a. developing an understanding of the effects of freezing point depressants on the resultant ice slurry characteristics.
b. identifying and undertaking experiments on common food materials to characterise their suitability to either act as freezing point depressants or (more attractive) to be capable of being frozen down to suitable pumpable slurries (the product pigs).
c. characterising the effectiveness of sanitizers at low temperatures; for example caustic solutions work best at elevated temperatures, hypochlorites are also more effective at moderate temperatures than at depressed ones. The aim of this part of the project is to identify whether sanitizers blended into the ice pig, perhaps as part of the freezing point depressant, can deliver effective sanitisation effects. The exciting part of this work is that we will be able to use very high concentrations of sanitiser because the volume of the pig will be relatively small compared with the working volume of the plant. Indeed, the ice pig becomes the delivery vehicle for the sanitiser. Success in this area would have significant benefits, including the reduction of total chemical burned on the environment.
Ice pigging is an innovative idea in which crushed pumpable ice is used as a semi-solid object to clean pipes. It was first patented in 2000. Since that date the technique has been demonstrated to work. A significant part of this demonstration was accomplished under a previous DEFRA funded project (AFM163) which ran during t 2001 to 2004. Although the technique works, no significant industrial take-up of the technology occurred in the food manufacturing sector. The technology has been taken up in the water supply industry, indeed, the technology won the Water Industry Achievement Awards for the most Innovative Technology of 20091, 2 .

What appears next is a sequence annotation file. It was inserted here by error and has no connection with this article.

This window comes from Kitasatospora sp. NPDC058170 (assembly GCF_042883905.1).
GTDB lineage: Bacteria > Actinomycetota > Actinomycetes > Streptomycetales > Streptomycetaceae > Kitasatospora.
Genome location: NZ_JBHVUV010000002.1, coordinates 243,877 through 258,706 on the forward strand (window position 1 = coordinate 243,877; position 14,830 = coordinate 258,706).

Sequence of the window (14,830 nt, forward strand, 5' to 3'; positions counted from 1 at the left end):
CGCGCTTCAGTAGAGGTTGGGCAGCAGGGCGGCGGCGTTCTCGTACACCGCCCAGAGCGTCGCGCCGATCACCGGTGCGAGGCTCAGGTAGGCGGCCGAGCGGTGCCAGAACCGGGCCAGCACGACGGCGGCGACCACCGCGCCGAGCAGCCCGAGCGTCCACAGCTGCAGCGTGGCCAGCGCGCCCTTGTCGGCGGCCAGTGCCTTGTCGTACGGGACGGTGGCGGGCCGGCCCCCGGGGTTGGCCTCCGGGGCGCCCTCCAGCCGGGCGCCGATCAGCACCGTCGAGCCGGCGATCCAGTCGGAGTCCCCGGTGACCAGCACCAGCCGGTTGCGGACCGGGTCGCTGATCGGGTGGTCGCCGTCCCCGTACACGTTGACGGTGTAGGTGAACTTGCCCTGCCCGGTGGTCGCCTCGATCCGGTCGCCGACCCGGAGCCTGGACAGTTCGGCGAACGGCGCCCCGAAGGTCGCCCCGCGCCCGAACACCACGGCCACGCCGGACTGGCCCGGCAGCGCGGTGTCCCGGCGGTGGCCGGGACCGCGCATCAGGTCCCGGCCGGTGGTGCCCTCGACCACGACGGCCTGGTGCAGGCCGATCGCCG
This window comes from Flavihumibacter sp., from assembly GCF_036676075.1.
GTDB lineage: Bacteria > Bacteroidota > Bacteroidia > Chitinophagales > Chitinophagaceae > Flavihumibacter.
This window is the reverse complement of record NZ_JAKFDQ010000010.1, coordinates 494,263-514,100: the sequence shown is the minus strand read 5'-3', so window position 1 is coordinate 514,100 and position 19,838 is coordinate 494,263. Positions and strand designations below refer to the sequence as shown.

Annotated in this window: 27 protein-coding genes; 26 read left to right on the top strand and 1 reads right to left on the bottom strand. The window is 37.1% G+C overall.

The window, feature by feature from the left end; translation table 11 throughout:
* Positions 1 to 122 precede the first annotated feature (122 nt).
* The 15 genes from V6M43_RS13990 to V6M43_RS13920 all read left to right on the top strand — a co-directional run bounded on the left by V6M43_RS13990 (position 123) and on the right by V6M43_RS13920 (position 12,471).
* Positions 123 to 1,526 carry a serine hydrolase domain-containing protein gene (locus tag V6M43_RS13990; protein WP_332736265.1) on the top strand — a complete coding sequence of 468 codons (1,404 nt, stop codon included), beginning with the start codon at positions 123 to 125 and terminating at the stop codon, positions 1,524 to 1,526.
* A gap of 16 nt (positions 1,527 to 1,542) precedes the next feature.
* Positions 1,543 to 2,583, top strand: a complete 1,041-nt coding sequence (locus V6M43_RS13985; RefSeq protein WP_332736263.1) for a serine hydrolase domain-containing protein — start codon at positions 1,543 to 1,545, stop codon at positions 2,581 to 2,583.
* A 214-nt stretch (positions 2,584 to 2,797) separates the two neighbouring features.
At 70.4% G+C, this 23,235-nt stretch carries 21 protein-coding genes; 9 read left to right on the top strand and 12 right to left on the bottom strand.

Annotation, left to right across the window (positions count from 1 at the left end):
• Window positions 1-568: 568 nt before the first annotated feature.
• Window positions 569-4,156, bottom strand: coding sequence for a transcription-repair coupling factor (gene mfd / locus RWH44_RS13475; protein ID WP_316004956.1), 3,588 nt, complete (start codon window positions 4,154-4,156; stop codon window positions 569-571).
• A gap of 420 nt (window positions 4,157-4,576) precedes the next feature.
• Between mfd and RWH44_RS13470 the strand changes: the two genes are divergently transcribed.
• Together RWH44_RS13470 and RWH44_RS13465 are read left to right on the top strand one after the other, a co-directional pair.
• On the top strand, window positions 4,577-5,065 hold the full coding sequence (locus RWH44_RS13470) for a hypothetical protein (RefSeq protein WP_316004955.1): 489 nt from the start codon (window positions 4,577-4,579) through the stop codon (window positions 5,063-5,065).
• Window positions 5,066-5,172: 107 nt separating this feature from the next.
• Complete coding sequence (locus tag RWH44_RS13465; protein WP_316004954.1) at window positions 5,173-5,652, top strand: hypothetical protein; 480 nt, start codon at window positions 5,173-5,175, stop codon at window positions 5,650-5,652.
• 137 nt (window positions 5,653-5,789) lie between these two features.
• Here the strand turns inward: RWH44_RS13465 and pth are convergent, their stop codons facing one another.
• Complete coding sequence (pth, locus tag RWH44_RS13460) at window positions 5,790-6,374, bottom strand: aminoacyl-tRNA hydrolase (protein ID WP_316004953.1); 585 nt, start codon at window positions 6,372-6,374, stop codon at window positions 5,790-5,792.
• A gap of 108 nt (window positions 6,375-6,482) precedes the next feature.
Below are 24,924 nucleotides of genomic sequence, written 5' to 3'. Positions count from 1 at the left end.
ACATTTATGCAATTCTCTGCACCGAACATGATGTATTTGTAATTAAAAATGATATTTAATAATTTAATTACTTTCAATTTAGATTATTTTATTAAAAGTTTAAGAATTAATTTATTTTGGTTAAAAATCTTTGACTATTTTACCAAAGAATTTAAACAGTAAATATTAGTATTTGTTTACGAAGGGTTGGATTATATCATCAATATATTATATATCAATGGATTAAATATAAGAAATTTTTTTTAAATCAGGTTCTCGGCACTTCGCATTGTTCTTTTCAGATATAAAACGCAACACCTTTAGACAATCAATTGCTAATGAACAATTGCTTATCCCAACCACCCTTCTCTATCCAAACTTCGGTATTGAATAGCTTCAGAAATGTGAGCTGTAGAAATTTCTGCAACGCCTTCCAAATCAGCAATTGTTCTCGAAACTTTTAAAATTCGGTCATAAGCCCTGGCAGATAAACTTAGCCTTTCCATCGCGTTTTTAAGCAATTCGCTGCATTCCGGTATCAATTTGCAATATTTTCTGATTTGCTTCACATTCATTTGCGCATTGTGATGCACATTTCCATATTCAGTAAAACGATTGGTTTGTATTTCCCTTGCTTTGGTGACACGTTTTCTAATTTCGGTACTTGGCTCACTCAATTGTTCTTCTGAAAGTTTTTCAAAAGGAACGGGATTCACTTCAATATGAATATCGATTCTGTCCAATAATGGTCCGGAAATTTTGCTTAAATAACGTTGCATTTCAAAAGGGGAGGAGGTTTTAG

The objectives of this project are to overcome the hurdles that have delayed the take up of ice pigging in food manufacturing. Specifically the objectives are:
1. To automate and integrate ice pigging into food manufacturing processes,
2. To enhance the technology’s value by developing, testing and characterising the effectiveness of sanitising ice pigs, and,
3. To accelerate culture change and enhance the industry’s awareness of the economic and environmental benefits ice pigging delivers.
Provided we meet these objectives, ice pigging will deliver the benefits to the food manufacturing sector that are currently being enjoyed by the water industry.
Project Documents
• Abstract : AFM279   (22k)
Time-Scale and Cost
From: 2011

To: 2012

Cost: £206,000
Contractor / Funded Organisations
Barvick Engineering, Ziegra lc Machines (UK) Ltd, Diversey Ltd, General Mills Berwick Ltd, ABB Td, PCIP Limited, Greencore Group (UK), Premier Foods Group Ltd, University of Bristol
Fields of Study
Resource Efficient and Resilient Food Chain